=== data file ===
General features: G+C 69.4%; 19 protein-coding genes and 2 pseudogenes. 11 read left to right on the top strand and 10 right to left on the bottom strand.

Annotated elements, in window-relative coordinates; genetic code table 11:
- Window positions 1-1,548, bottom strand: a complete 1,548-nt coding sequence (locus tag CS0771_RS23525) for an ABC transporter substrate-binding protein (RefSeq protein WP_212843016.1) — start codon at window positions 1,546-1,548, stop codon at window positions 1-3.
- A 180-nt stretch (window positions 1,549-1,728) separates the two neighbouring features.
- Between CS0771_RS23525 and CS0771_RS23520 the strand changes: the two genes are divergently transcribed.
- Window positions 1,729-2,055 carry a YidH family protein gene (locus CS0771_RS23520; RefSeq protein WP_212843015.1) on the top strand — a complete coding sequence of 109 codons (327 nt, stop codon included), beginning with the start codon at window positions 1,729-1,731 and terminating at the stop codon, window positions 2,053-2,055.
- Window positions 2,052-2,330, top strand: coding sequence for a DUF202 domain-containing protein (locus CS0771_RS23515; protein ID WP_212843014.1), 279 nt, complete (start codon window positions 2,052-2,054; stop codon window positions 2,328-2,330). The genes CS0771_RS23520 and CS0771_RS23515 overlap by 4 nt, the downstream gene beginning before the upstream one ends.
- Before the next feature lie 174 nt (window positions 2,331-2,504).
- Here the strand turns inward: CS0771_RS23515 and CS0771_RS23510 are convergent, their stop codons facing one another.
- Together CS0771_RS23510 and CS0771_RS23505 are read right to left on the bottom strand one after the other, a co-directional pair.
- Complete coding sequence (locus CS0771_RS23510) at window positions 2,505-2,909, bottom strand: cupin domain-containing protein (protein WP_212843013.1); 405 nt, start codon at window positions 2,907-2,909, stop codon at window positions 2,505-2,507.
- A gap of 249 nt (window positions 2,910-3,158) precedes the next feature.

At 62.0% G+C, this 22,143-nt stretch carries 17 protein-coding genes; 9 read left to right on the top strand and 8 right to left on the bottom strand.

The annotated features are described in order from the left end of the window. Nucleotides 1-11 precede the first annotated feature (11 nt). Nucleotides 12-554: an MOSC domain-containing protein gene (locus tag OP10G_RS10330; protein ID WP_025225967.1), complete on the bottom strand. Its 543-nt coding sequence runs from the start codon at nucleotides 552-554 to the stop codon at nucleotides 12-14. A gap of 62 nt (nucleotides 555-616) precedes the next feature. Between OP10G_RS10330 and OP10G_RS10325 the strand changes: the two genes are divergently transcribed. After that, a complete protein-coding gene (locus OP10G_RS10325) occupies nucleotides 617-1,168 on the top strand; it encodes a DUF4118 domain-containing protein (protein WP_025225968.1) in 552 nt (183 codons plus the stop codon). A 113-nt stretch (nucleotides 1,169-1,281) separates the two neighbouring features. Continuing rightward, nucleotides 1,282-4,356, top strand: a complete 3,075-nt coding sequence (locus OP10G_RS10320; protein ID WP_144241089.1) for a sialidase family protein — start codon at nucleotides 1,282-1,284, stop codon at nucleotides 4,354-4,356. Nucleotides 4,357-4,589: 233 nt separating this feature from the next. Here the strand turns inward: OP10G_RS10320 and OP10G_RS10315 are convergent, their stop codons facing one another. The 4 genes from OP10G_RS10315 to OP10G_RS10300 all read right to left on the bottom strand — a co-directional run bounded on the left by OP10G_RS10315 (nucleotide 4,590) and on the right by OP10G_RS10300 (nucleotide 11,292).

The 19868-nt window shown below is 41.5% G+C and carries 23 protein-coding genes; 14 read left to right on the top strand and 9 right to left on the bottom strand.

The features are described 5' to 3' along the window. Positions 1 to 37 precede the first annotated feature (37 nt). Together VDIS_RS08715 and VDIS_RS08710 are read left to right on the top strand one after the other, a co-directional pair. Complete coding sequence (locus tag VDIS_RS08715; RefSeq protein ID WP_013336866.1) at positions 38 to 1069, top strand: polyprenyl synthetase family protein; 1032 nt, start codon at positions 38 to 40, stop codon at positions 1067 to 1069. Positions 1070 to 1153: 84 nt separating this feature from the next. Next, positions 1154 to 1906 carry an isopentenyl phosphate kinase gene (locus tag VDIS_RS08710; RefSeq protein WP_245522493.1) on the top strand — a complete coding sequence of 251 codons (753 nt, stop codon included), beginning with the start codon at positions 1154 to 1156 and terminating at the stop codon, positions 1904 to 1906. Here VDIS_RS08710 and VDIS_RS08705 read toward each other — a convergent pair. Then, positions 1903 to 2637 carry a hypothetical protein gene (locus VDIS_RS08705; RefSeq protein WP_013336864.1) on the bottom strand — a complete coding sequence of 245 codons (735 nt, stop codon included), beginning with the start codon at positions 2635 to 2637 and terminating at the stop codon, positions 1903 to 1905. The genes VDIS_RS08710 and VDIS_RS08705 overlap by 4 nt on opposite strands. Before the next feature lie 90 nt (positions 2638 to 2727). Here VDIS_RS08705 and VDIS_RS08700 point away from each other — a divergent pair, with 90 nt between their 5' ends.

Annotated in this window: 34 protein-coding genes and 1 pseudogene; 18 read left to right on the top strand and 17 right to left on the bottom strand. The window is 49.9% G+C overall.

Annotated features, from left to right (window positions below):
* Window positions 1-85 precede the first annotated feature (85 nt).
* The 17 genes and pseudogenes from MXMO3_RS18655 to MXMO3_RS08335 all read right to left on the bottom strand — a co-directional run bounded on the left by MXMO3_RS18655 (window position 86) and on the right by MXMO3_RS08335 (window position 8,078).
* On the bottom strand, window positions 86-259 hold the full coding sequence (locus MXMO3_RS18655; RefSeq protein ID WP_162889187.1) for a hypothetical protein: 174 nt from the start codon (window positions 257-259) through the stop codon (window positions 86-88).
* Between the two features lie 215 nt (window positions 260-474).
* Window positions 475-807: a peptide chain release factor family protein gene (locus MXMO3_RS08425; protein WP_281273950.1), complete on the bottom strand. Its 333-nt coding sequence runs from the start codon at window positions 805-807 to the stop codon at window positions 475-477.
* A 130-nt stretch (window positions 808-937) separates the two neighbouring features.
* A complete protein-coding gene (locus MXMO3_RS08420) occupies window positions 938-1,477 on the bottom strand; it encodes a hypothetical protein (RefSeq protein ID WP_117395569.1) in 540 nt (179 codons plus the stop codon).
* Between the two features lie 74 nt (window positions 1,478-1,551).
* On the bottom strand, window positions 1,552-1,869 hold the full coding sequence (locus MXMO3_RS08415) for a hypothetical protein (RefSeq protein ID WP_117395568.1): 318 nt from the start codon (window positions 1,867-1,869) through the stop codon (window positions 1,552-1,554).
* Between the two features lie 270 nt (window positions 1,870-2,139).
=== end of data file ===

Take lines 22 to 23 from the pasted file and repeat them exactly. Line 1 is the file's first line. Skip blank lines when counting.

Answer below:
* Between the two features lie 215 nt (window positions 260-474).
* Window positions 475-807: a peptide chain release factor family protein gene (locus MXMO3_RS08425; protein WP_281273950.1), complete on the bottom strand. Its 333-nt coding sequence runs from the start codon at window positions 805-807 to the stop codon at window positions 475-477.